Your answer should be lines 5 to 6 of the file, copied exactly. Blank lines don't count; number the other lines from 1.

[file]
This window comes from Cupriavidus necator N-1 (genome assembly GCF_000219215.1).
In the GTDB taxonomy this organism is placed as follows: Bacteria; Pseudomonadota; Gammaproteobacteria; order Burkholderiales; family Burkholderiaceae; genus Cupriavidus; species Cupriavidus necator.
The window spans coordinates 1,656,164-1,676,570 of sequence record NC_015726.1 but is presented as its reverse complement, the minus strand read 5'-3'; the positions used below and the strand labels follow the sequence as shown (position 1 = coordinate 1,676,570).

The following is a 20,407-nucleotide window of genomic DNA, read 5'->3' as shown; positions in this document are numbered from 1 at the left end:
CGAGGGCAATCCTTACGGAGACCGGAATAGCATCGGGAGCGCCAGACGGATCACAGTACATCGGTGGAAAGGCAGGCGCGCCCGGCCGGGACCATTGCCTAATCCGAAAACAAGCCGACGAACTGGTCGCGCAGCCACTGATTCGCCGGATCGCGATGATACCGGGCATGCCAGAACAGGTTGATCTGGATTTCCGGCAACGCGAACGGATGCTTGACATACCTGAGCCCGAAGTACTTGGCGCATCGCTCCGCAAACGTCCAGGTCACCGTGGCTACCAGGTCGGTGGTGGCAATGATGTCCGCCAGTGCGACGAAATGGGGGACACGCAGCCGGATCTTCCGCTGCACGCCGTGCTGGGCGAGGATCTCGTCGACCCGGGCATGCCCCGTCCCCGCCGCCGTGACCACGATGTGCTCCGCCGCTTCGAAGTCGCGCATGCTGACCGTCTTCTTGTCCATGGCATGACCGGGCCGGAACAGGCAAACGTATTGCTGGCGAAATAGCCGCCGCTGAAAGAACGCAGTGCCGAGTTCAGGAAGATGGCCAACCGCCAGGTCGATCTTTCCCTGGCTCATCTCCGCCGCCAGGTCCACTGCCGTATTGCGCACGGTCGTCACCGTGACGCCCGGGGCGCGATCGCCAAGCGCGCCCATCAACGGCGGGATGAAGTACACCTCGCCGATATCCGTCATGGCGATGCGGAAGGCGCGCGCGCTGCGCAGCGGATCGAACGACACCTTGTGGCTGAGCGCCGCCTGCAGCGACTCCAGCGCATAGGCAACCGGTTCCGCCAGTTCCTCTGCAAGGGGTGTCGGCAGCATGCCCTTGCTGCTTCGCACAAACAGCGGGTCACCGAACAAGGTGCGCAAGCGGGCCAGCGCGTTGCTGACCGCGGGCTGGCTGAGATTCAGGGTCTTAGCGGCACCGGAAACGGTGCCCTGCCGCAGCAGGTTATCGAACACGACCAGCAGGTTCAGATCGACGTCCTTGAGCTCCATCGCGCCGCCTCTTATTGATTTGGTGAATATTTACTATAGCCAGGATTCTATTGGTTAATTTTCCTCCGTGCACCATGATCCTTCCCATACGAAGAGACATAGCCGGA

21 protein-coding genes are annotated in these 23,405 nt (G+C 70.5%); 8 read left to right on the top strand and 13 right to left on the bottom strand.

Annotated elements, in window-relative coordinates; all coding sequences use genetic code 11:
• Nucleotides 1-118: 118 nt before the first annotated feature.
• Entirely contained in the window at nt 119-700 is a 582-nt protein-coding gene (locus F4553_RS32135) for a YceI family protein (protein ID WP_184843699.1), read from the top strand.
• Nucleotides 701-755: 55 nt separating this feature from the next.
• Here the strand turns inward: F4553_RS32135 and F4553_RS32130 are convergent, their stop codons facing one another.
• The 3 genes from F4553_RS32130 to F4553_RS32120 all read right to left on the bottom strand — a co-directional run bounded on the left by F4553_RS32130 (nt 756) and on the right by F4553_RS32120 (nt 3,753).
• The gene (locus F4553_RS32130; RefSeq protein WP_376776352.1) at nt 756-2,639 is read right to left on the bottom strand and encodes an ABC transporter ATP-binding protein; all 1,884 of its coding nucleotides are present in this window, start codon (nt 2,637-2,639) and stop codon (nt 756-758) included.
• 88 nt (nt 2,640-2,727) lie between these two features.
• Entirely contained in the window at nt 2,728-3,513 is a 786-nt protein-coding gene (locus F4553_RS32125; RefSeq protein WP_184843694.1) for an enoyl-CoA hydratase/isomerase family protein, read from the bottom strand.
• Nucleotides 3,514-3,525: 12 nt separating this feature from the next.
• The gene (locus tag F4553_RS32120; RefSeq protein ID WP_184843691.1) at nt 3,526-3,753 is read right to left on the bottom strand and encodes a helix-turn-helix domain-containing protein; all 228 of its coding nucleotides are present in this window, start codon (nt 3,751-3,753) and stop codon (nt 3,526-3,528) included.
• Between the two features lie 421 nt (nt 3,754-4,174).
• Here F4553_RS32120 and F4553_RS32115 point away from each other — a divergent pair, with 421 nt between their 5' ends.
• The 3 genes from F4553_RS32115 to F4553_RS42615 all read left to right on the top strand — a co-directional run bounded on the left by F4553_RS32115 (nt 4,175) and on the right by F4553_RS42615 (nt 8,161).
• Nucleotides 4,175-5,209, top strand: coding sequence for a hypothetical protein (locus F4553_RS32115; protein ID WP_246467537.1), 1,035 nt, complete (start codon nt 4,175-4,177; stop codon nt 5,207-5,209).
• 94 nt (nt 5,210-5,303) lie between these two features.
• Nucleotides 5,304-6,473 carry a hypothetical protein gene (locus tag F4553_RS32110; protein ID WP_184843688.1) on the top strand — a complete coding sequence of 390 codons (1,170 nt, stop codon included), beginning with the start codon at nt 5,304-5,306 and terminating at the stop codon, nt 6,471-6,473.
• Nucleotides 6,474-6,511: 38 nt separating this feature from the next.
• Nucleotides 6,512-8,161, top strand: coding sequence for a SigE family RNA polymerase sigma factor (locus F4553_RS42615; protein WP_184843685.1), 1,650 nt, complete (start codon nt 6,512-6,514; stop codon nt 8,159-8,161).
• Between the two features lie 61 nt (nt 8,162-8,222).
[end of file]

CGAGGGCAATCCTTACGGAGACCGGAATAGCATCGGGAGCGCCAGACGGATCACAGTACATCGGTGGAAAGGCAGGCGCGCCCGGCCGGGACCATTGCCTAATCCGAAAACAAGCCGACGAACTGGTCGCGCAGCCACTGATTCGCCGGATCGCGATGATACCGGGCATGCCAGAACAGGTTGATCTGGATTTCCGGCAACGCGAACGGATGCTTGACATACCTGAGCCCGAAGTACTTGGCGCATCGCTCCGCAAACGTCCAGGTCACCGTGGCTACCAGGTCGGTGGTGGCAATGATGTCCGCCAGTGCGACGAAATGGGGGACACGCAGCCGGATCTTCCGCTGCACGCCGTGCTGGGCGAGGATCTCGTCGACCCGGGCATGCCCCGTCCCCGCCGCCGTGACCACGATGTGCTCCGCCGCTTCGAAGTCGCGCATGCTGACCGTCTTCTTGTCCATGGCATGACCGGGCCGGAACAGGCAAACGTATTGCTGGCGAAATAGCCGCCGCTGAAAGAACGCAGTGCCGAGTTCAGGAAGATGGCCAACCGCCAGGTCGATCTTTCCCTGGCTCATCTCCGCCGCCAGGTCCACTGCCGTATTGCGCACGGTCGTCACCGTGACGCCCGGGGCGCGATCGCCAAGCGCGCCCATCAACGGCGGGATGAAGTACACCTCGCCGATATCCGTCATGGCGATGCGGAAGGCGCGCGCGCTGCGCAGCGGATCGAACGACACCTTGTGGCTGAGCGCCGCCTGCAGCGACTCCAGCGCATAGGCAACCGGTTCCGCCAGTTCCTCTGCAAGGGGTGTCGGCAGCATGCCCTTGCTGCTTCGCACAAACAGCGGGTCACCGAACAAGGTGCGCAAGCGGGCCAGCGCGTTGCTGACCGCGGGCTGGCTGAGATTCAGGGTCTTAGCGGCACCGGAAACGGTGCCCTGCCGCAGCAGGTTATCGAACACGACCAGCAGGTTCAGATCGACGTCCTTGAGCTCCATCGCGCCGCCTCTTATTGATTTGGTGAATATTTACTATAGCCAGGATTCTATTGGTTAATTTTCCTCCGTGCACCATGATCCTTCCCATACGAAGAGACATAGCCGGA

21 protein-coding genes are annotated in these 23,405 nt (G+C 70.5%); 8 read left to right on the top strand and 13 right to left on the bottom strand.